Today, she points to discounts for care workers and NHS staff as examples of this. “You look at the Met Ball and think: ‘All of that stuff has been given to you free,’” she says, almost in horror, adding that maybe, instead, “businesses, like the supermarkets, those everyday businesses, will say: ‘Actually, no. We’re going to do acts of kindness and decency with integrity, and give those discounts not to the people who have all the money, but to those who don’t.’”
When she put together the high street report in 2011, “they would say to me: ‘Have you spoken to Sir Philip Green? Have you spoken to Sir Terry Leahy?’” And it was those at the top who had all of the power. Now, she says, we are what she calls more “sentient” consumers, and businesses need to reflect our concerns to attract our money.
She references Mark Carney, the former governor of the Bank of England, who recently suggested the shift in values that would be sparked by the crisis. Writing in the Economist, he said: “Fundamentally, the traditional drivers of value have been shaken, new ones will gain prominence, and there’s a possibility that the gulf between what markets value and what people value will close.” With this in mind, Portas says: “Every £1 is a vote, a vote for how we want to live.”
One thing she talked about in 2011 was support for small, local businesses. And it seems that the crisis has seen us turn to them in droves – according to Barclaycard, spending at local off-licences, greengrocers and convenience stores rose by almost 40% in April. While this may have been fuelled by the difficulty of getting a supermarket delivery slot without setting your alarm clock for 4am, it may also have changed our shopping habits. A separate survey by the card provider found that many were planning to increase their spending at local butchers, cafes and farmers’ markets in the future.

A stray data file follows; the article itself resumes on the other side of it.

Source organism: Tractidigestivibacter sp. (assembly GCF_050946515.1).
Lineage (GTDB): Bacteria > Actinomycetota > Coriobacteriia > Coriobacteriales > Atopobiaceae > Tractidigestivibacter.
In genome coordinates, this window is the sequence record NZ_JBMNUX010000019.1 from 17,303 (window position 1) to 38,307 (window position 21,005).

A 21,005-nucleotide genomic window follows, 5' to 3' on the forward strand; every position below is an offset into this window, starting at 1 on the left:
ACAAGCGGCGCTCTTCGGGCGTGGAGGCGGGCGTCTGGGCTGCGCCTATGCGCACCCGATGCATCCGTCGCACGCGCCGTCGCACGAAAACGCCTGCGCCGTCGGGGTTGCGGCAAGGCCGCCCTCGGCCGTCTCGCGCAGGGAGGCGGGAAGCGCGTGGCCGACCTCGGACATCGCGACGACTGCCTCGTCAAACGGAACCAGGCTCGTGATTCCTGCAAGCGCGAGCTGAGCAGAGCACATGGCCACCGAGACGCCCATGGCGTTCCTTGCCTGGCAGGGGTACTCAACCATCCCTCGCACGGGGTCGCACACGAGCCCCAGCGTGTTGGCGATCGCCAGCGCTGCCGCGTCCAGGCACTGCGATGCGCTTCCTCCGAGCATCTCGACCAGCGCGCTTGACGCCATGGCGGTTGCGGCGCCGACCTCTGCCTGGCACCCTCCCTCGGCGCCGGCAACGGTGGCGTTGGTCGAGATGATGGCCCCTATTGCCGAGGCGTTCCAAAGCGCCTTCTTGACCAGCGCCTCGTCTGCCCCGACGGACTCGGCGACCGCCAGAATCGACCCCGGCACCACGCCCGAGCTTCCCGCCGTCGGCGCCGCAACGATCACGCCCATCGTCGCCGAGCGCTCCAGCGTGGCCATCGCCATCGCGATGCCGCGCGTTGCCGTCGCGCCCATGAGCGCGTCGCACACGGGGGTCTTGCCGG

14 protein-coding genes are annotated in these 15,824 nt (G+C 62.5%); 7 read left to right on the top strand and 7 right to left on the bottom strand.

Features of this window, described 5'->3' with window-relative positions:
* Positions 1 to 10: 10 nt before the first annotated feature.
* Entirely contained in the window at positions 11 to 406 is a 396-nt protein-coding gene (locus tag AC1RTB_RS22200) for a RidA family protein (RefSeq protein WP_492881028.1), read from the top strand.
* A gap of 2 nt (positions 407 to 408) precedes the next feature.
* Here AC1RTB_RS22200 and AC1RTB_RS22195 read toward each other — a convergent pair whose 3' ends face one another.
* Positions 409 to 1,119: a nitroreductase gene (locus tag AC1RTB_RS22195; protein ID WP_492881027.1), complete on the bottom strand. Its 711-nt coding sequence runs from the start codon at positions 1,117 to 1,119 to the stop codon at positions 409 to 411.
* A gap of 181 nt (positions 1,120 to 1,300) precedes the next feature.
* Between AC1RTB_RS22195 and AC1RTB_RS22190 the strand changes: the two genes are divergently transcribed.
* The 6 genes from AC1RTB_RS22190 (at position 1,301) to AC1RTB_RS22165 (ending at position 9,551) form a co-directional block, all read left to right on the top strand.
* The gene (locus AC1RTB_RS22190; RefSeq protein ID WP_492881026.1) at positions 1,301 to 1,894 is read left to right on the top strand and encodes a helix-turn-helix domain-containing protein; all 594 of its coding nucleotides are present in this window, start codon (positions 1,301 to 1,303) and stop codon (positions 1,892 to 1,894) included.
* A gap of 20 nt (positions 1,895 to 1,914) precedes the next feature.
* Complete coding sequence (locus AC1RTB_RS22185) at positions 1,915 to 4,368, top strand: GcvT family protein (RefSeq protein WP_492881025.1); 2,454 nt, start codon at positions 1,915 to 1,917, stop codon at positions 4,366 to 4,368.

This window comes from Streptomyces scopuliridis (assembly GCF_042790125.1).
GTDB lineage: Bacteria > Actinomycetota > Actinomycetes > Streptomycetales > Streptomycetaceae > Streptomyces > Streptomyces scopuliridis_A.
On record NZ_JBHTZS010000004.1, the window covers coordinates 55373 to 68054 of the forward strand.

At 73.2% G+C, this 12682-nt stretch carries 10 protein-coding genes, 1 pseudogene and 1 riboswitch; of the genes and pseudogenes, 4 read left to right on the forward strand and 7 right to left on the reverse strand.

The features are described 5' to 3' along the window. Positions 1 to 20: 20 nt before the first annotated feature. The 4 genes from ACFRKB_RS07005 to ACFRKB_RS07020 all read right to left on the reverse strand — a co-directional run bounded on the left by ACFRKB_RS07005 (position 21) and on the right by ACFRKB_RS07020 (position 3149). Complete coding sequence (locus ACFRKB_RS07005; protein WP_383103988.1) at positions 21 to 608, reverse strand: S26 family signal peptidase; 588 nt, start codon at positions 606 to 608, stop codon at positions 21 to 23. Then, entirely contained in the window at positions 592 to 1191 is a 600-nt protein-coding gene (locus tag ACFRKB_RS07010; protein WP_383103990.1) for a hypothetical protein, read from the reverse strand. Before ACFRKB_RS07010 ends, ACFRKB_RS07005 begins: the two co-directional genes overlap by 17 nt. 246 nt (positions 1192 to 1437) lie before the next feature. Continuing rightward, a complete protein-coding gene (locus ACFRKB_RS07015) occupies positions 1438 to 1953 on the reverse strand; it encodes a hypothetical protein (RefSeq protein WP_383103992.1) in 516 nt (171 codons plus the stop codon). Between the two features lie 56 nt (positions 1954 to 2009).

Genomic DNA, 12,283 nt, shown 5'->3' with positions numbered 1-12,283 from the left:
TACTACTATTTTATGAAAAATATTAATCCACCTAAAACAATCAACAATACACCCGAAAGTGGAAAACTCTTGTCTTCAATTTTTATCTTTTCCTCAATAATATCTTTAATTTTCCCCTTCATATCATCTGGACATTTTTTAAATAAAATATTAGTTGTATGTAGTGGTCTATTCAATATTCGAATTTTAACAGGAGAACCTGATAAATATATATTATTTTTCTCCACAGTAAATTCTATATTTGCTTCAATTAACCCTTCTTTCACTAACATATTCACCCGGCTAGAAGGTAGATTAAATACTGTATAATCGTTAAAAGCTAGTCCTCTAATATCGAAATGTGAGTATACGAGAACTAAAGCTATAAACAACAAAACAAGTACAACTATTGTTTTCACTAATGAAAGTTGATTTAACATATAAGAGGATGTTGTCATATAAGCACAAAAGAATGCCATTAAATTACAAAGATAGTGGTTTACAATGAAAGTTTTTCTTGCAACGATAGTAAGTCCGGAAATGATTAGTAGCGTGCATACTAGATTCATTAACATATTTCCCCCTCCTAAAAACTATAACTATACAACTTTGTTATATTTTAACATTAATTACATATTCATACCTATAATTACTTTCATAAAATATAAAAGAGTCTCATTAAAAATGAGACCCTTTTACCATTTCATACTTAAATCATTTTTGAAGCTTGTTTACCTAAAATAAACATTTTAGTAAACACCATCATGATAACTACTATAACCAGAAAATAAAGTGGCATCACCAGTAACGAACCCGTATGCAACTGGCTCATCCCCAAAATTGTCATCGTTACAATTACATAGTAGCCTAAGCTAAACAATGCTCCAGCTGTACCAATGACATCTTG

Portas says the crisis has changed the mindset of some of these businesses and talks enthusiastically about examples she has seen in her local community. “Many of them have woken up to: ‘Actually I can do deliveries. I can get a digital presence,’” she says. “I was talking to [a bookshop owner] the other day, and they said: ‘I’d never had a website before and I’ve set it up, and I’ve already taken 25% of what I took last year. And I’m able to deliver the next day in the way that Amazon can.’”
She sees these shops as key to innovation on the high street. “I’m calling them the local disruptors,” she says. “They are the ones who have learned from this, and they won’t go back.” She describes the owner of an independent restaurant she knows is struggling because there is still rent to pay despite being closed, but has had a fantastic idea to help it survive. For £50 a year, customers can join a club and get a range of benefits – priority booking, a 25% discount once a year for a birthday meal, a bottle of wine at cost price.
“There’s going to be a real hyperlocal subscription service,” she says. Neighbourhood grocers, wine shops and the like who are already delivering should consider offering a regular service for customers. “You may have people thinking: ‘I don’t want to go out and get my food. If I can get that straight from the grocer, picking it for me, there are fewer people who have handled that and that’s going to be delivered to my door. Maybe that’s going to cost me an extra five quid – but you know what? I’m going to go for that because of the time I would spend otherwise.’”
For large and small businesses, what has happened over the past two months will yield a legacy. “I do think that what will come out of this is memories of the businesses that helped us through it … and I think those memories will shape our decisions in the future,” she says. “That support you have for businesses that were there when you needed them, and were behaving well … that emotion goes deep.”
She adds: “And, you know, some big players have not been there, so it’s going to be very interesting.”
Credit: The Guardian – Click here to view the article